Presented by Hālāwai. Cosponsored by the Asian/Pacific/American Institute at NYU, La MaMa, Safe Harbors Indigenous Arts, and Arts in a Changing America.
Recent research by faculty and students of the Kamakakūokalani Center for Hawaiian Studies at the University of Hawai’i at Mānoa has revealed that there are a number of Hawaiian and Tahitian temples built in ancient times with one wall measuring 0˚ North. Such temples were used to track the movement of the sun through solstice and equinox, and ordered the worship of Akua or Elemental Gods. Dr. Lilikalā K. Kame’eleihiwa‘s talk will focus on how the sharing of this technology was made possible by Polynesian voyaging canoes like Hōkūleʻa.
Dr. Lilikalā K. Kame’eleihiwa is senior professor and the current director of the Kamakakūokalani Center for Hawaiian Studies at the University of Hawai’i at Mānoa. She is the lead professor in the field of Kumu Kahiki: Comparative Hawaiian and Polynesian Studies. Trained as a historian, she is also an expert in Hawaiian cultural traditions, and in the Hawaiian sovereignty movement, and has served as executive producer of the 2005 DVD Natives in New York, Seeking Justice at the United Nations, and as coscriptwriter of the 1993 award winning documentary An Act of War: The Overthrow of the Hawaiian Nation. Her books include Nā Wāhine Kapu: Sacred Hawaiian Women, He Mo’olelo Ka’ao o Kamapua’a: A Legendary Traditional of Kamapua’a, the Hawaiian Pig-God, and Native Land and Foreign Desires: Pehea Lā E Pono Ai?.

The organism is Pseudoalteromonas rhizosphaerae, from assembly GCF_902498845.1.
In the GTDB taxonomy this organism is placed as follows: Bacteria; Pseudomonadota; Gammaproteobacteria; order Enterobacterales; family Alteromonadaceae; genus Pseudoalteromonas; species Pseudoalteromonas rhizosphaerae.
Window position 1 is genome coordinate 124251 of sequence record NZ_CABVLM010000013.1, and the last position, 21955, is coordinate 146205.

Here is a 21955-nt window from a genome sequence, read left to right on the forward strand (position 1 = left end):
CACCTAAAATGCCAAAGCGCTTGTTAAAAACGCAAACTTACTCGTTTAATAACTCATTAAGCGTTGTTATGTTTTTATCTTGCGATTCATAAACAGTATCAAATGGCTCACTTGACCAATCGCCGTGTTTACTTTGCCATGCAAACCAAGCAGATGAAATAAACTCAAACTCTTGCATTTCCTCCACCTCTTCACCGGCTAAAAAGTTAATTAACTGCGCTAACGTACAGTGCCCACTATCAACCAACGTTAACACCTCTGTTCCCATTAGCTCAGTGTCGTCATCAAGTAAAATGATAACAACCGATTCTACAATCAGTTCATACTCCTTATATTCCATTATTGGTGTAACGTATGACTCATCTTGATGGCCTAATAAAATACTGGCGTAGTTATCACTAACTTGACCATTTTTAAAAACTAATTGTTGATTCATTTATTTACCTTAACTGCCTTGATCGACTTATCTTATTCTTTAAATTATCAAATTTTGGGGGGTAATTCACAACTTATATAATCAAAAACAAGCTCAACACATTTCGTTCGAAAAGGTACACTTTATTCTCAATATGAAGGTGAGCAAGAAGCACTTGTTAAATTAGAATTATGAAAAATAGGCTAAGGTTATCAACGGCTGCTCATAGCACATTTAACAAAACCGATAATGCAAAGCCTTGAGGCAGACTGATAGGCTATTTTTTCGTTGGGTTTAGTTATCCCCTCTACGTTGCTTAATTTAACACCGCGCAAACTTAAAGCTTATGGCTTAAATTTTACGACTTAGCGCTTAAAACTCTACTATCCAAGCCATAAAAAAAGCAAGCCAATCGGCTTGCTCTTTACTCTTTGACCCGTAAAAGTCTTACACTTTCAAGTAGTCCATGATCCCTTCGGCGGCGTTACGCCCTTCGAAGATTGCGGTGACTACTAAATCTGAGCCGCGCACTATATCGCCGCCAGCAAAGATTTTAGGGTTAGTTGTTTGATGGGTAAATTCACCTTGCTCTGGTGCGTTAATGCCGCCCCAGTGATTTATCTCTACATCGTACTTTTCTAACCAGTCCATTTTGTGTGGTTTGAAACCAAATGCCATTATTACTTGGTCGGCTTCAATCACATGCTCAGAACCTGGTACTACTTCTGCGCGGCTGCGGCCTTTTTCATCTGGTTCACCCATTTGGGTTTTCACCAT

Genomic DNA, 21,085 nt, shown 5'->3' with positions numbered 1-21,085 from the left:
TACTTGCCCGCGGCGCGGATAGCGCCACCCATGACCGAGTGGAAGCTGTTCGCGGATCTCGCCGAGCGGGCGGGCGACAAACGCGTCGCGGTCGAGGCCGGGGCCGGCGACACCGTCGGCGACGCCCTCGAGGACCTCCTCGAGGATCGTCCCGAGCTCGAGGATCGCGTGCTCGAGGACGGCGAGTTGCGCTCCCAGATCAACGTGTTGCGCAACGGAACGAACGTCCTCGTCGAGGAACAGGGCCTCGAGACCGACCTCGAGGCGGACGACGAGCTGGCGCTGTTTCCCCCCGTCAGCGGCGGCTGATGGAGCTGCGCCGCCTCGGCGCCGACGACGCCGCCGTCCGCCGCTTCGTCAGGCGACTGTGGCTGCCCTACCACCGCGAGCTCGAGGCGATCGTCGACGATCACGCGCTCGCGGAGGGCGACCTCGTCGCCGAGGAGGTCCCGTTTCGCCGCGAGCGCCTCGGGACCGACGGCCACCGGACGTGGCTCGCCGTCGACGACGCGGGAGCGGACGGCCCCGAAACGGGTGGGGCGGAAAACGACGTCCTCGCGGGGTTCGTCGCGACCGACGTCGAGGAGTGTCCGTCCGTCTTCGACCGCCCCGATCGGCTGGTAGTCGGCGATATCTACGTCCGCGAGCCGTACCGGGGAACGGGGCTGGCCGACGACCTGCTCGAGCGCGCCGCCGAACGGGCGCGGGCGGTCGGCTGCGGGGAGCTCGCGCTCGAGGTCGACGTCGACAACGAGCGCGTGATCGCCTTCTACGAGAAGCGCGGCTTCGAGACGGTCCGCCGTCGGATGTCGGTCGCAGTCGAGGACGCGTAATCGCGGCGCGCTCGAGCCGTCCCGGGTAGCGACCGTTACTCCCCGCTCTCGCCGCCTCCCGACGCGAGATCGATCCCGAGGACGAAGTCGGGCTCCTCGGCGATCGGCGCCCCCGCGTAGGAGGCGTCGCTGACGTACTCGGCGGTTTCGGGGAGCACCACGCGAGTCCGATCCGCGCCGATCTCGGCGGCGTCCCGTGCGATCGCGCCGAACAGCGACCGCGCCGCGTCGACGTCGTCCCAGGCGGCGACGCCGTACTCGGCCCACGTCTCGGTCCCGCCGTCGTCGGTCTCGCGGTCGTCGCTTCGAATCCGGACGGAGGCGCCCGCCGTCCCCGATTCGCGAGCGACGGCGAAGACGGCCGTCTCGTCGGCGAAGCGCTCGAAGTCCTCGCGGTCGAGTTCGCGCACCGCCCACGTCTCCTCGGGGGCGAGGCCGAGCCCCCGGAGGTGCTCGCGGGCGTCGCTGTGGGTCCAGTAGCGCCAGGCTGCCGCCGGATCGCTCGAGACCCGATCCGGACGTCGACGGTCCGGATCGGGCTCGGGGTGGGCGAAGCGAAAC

This event is being hosted in conjunction with the June 5 arrival of the Hawaiian voyaging canoe Hōkūle‘a to New York City—Lenape Territory—as a part of its worldwide voyage called Mālama Honua (to care for our earth). Learn more about the worldwide voyage and related NYC programs and events.